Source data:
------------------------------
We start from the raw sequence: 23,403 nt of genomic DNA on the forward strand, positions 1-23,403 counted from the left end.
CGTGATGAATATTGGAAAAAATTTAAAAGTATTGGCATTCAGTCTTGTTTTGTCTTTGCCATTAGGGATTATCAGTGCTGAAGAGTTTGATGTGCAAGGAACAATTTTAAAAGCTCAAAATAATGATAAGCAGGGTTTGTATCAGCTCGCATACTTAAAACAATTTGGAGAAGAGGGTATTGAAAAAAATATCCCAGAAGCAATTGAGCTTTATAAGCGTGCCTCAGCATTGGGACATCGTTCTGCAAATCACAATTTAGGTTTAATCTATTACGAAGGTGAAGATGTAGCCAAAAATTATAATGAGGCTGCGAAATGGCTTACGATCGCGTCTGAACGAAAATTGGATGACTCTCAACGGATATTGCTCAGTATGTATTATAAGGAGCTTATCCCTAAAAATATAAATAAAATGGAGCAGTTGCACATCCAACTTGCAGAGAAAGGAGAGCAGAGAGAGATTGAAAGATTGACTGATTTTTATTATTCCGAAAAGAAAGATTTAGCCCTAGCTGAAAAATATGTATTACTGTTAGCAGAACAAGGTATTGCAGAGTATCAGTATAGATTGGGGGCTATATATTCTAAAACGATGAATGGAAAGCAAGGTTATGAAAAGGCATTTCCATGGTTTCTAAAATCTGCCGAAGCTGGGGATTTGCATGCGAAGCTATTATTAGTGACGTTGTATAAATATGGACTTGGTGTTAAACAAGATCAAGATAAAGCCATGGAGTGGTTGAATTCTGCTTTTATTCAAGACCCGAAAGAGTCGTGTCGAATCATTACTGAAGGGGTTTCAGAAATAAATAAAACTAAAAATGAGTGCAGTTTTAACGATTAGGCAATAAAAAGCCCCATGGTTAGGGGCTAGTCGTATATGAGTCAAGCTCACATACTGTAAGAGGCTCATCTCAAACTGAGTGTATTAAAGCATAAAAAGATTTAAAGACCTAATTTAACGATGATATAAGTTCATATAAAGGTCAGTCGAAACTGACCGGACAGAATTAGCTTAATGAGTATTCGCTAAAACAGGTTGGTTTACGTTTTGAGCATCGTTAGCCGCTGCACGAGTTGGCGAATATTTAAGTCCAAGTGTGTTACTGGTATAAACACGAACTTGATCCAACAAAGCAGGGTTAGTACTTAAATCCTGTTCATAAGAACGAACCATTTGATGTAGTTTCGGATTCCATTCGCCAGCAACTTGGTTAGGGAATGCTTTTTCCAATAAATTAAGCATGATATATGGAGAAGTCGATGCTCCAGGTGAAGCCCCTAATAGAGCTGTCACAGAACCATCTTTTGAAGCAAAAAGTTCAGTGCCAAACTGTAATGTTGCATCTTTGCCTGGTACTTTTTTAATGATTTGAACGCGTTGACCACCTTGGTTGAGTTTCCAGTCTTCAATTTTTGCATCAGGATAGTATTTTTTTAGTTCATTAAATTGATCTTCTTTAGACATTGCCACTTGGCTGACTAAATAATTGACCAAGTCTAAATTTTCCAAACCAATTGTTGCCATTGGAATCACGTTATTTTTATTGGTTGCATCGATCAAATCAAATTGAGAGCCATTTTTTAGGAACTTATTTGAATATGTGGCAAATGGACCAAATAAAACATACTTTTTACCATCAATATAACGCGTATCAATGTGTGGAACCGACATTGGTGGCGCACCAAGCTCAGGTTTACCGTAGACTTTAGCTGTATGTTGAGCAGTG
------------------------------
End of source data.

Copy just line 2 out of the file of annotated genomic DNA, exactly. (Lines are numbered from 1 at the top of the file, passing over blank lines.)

CGTGATGAATATTGGAAAAAATTTAAAAGTATTGGCATTCAGTCTTGTTTTGTCTTTGCCATTAGGGATTATCAGTGCTGAAGAGTTTGATGTGCAAGGAACAATTTTAAAAGCTCAAAATAATGATAAGCAGGGTTTGTATCAGCTCGCATACTTAAAACAATTTGGAGAAGAGGGTATTGAAAAAAATATCCCAGAAGCAATTGAGCTTTATAAGCGTGCCTCAGCATTGGGACATCGTTCTGCAAATCACAATTTAGGTTTAATCTATTACGAAGGTGAAGATGTAGCCAAAAATTATAATGAGGCTGCGAAATGGCTTACGATCGCGTCTGAACGAAAATTGGATGACTCTCAACGGATATTGCTCAGTATGTATTATAAGGAGCTTATCCCTAAAAATATAAATAAAATGGAGCAGTTGCACATCCAACTTGCAGAGAAAGGAGAGCAGAGAGAGATTGAAAGATTGACTGATTTTTATTATTCCGAAAAGAAAGATTTAGCCCTAGCTGAAAAATATGTATTACTGTTAGCAGAACAAGGTATTGCAGAGTATCAGTATAGATTGGGGGCTATATATTCTAAAACGATGAATGGAAAGCAAGGTTATGAAAAGGCATTTCCATGGTTTCTAAAATCTGCCGAAGCTGGGGATTTGCATGCGAAGCTATTATTAGTGACGTTGTATAAATATGGACTTGGTGTTAAACAAGATCAAGATAAAGCCATGGAGTGGTTGAATTCTGCTTTTATTCAAGACCCGAAAGAGTCGTGTCGAATCATTACTGAAGGGGTTTCAGAAATAAATAAAACTAAAAATGAGTGCAGTTTTAACGATTAGGCAATAAAAAGCCCCATGGTTAGGGGCTAGTCGTATATGAGTCAAGCTCACATACTGTAAGAGGCTCATCTCAAACTGAGTGTATTAAAGCATAAAAAGATTTAAAGACCTAATTTAACGATGATATAAGTTCATATAAAGGTCAGTCGAAACTGACCGGACAGAATTAGCTTAATGAGTATTCGCTAAAACAGGTTGGTTTACGTTTTGAGCATCGTTAGCCGCTGCACGAGTTGGCGAATATTTAAGTCCAAGTGTGTTACTGGTATAAACACGAACTTGATCCAACAAAGCAGGGTTAGTACTTAAATCCTGTTCATAAGAACGAACCATTTGATGTAGTTTCGGATTCCATTCGCCAGCAACTTGGTTAGGGAATGCTTTTTCCAATAAATTAAGCATGATATATGGAGAAGTCGATGCTCCAGGTGAAGCCCCTAATAGAGCTGTCACAGAACCATCTTTTGAAGCAAAAAGTTCAGTGCCAAACTGTAATGTTGCATCTTTGCCTGGTACTTTTTTAATGATTTGAACGCGTTGACCACCTTGGTTGAGTTTCCAGTCTTCAATTTTTGCATCAGGATAGTATTTTTTTAGTTCATTAAATTGATCTTCTTTAGACATTGCCACTTGGCTGACTAAATAATTGACCAAGTCTAAATTTTCCAAACCAATTGTTGCCATTGGAATCACGTTATTTTTATTGGTTGCATCGATCAAATCAAATTGAGAGCCATTTTTTAGGAACTTATTTGAATATGTGGCAAATGGACCAAATAAAACATACTTTTTACCATCAATATAACGCGTATCAATGTGTGGAACCGACATTGGTGGCGCACCAAGCTCAGGTTTACCGTAGACTTTAGCTGTATGTTGAGCAGTG